Today we're taking a look at one of the world's most famous electric bass guitars, the MusicMan StingRay.


Introduced in 1976, the StingRay was the first ever bass to feature an on-board active EQ, revolutionising the tonal power of the instrument.

As MusicMan say: "The flagship of the MusicMan line, today's StingRay is the same as it was some forty years ago featuring a solid roadworthy construction, massive hardened steel bridge, elegant oval pickguard, 3+1 tuning key configuration, and the ever popular Music Man humbucker. All of which combined produce a look, feel and sound that are remarkably unmistakable."




Along with Fender's Precision and Jazz, the StingRay completes the trio of most popular and recognised professional basses around, and also by far the most copied! Whilst the Precision and Jazz are both passive basses, the StingRay's active circuitry requiring a 9V battery makes it appeal to players who want a higher output, more agressive and 'pokey' tone, which became predominant in popular music in the 1980s.




The StingRay usually features a solid ash or alder body, with a bolt-on maple neck and single humbucking pickup (however, there are various pickup options now available). The neck's are usually finished in satin, allowing the players' hand to glide freely, and indeed all MusicMan basses feels incredibly easy to play because of this.



Like the Precision, the StingRay is generally not a lightweight bass. If you're used to playing a slimmer bass like a Jazz, at first holding it may feel quite heavy and cumbersome with its large flat body and chunky neck. However, get it in a good position and start to play and it actually becomes very easy and manageable to play, with less need to dig into the strings due to the powerful output of the trademark large humbucking pickup.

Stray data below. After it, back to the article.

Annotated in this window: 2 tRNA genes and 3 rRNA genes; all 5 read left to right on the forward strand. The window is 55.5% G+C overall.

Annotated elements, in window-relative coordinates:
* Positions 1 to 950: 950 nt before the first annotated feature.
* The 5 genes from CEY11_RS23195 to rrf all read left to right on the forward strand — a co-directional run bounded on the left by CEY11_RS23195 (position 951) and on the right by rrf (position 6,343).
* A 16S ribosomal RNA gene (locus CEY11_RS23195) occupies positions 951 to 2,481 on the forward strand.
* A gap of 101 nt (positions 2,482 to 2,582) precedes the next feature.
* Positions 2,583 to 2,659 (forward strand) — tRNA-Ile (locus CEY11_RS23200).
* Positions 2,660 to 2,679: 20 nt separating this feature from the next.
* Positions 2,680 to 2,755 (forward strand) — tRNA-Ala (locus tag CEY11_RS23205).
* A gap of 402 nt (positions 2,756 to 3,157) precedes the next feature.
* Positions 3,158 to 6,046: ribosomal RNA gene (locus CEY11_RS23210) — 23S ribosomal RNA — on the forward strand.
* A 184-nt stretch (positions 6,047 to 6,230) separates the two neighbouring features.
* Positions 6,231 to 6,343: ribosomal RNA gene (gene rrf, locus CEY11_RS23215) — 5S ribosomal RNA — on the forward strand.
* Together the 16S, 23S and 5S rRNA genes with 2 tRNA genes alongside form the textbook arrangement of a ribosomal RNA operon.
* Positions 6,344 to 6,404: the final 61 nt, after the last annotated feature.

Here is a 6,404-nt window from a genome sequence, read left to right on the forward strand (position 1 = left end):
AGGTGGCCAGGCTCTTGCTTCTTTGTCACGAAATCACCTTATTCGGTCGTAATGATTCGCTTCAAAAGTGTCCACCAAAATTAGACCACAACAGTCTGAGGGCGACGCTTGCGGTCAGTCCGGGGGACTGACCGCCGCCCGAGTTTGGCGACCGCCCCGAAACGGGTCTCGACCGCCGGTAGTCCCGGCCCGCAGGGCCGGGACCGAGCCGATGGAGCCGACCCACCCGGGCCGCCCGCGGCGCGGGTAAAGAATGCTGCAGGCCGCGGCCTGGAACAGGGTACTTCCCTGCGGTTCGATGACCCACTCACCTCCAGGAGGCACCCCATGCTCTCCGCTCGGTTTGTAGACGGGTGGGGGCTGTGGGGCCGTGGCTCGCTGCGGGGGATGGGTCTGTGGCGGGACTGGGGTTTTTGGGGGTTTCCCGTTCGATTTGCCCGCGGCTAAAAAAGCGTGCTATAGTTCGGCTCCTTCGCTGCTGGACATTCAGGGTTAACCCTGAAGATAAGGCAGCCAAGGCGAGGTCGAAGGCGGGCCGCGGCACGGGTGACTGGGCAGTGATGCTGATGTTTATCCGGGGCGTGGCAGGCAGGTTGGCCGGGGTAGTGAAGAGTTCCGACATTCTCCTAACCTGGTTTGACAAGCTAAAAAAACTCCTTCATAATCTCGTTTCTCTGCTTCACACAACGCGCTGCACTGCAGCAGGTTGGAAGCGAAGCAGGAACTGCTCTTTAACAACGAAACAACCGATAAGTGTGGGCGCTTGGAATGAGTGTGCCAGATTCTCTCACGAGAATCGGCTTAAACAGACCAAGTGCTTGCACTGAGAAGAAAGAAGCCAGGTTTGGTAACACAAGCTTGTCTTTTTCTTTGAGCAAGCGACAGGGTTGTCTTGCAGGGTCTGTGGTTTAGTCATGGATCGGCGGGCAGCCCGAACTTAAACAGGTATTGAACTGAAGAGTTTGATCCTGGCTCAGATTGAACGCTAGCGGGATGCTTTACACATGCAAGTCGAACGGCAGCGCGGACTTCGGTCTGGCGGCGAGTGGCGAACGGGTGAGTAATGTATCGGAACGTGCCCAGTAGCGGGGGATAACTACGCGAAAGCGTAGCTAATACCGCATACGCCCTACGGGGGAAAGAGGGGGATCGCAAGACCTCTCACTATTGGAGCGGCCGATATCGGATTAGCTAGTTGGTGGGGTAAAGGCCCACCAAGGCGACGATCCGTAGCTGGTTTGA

The range of tones that can be coaxed from a standard StingRay with one humbucking pickup is extraordinary. From thick, rich thump to bright funky twang, the active humbucker and EQ can produce pretty much any tone you're after, but all with that trademark Stingray growl.




One of the best features of the StingRay is the design, and the quality of the components. However, the sting in the tail (thank you) is that all this doesn't come cheap. Current new Rays usually retail at around £1700, but it is well worth it. They have such a reliable, roadworthy build that they'll handle anything. If you own a StingRay, it's not a bass that will let you down (unless, of course, you're battery has run out!)